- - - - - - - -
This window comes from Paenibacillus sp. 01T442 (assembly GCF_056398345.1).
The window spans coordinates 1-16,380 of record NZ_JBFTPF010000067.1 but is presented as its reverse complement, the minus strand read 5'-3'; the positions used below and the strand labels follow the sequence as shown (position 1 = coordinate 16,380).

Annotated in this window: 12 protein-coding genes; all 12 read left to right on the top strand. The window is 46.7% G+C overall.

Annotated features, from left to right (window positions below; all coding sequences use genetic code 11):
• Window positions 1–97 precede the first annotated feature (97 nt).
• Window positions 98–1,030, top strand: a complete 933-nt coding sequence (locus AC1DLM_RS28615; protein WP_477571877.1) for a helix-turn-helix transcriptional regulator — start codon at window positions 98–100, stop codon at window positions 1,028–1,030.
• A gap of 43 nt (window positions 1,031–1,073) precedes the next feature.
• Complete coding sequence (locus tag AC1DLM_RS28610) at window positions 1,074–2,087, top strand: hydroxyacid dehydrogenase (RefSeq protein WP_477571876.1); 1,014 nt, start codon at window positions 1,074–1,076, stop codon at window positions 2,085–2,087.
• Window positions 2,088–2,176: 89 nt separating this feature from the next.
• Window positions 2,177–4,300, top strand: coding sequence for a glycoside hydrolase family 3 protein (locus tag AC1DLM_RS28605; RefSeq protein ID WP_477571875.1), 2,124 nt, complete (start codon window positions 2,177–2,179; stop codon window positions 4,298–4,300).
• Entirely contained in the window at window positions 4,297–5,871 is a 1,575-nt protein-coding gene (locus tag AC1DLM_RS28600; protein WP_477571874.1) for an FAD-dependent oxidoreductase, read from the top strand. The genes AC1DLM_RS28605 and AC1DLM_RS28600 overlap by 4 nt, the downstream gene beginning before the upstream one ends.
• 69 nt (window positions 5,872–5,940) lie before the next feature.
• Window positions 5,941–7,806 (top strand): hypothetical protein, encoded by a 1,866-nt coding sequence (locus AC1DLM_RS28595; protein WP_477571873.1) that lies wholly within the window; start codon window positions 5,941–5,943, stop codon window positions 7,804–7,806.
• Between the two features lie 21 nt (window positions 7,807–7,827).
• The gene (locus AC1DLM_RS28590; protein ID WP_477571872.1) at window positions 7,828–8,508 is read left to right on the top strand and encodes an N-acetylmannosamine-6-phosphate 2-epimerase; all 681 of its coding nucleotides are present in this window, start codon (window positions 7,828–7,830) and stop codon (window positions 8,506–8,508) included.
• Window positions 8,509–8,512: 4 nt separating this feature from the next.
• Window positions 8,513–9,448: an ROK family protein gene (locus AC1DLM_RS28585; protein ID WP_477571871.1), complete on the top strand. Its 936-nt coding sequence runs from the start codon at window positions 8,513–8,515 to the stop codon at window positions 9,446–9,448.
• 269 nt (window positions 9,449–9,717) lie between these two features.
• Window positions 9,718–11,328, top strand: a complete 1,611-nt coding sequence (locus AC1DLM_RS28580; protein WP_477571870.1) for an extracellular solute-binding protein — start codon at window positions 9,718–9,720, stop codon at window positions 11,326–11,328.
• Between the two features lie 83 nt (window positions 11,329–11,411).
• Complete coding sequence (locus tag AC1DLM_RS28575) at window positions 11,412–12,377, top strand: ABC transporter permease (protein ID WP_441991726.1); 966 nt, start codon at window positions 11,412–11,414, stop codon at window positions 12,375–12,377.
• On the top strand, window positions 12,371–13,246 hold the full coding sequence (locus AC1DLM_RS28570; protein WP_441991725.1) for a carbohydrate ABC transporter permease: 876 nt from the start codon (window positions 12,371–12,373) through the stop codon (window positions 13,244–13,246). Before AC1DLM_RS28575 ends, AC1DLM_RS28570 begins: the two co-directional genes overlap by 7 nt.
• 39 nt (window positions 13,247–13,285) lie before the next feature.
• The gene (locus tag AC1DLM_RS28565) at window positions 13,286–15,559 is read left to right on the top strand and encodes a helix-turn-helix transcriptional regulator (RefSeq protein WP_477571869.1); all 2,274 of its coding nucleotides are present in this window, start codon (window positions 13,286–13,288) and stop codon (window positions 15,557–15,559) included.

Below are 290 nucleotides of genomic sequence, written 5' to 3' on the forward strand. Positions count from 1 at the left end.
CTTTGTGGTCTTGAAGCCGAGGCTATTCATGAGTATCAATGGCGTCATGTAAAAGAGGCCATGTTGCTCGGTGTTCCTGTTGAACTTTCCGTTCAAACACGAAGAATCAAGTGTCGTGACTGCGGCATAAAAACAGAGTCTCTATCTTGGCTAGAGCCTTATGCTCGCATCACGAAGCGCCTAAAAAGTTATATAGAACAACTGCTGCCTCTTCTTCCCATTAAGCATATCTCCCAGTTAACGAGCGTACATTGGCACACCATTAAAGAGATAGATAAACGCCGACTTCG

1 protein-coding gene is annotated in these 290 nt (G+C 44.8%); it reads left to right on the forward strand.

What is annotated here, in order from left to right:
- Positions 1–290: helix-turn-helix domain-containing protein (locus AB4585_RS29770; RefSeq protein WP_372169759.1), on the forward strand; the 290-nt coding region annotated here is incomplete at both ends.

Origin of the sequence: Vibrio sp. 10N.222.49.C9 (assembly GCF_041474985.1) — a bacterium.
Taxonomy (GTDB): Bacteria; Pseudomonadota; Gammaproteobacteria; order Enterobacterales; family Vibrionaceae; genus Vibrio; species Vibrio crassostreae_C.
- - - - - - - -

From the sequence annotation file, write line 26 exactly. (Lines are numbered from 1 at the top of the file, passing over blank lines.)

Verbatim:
CTTTGTGGTCTTGAAGCCGAGGCTATTCATGAGTATCAATGGCGTCATGTAAAAGAGGCCATGTTGCTCGGTGTTCCTGTTGAACTTTCCGTTCAAACACGAAGAATCAAGTGTCGTGACTGCGGCATAAAAACAGAGTCTCTATCTTGGCTAGAGCCTTATGCTCGCATCACGAAGCGCCTAAAAAGTTATATAGAACAACTGCTGCCTCTTCTTCCCATTAAGCATATCTCCCAGTTAACGAGCGTACATTGGCACACCATTAAAGAGATAGATAAACGCCGACTTCG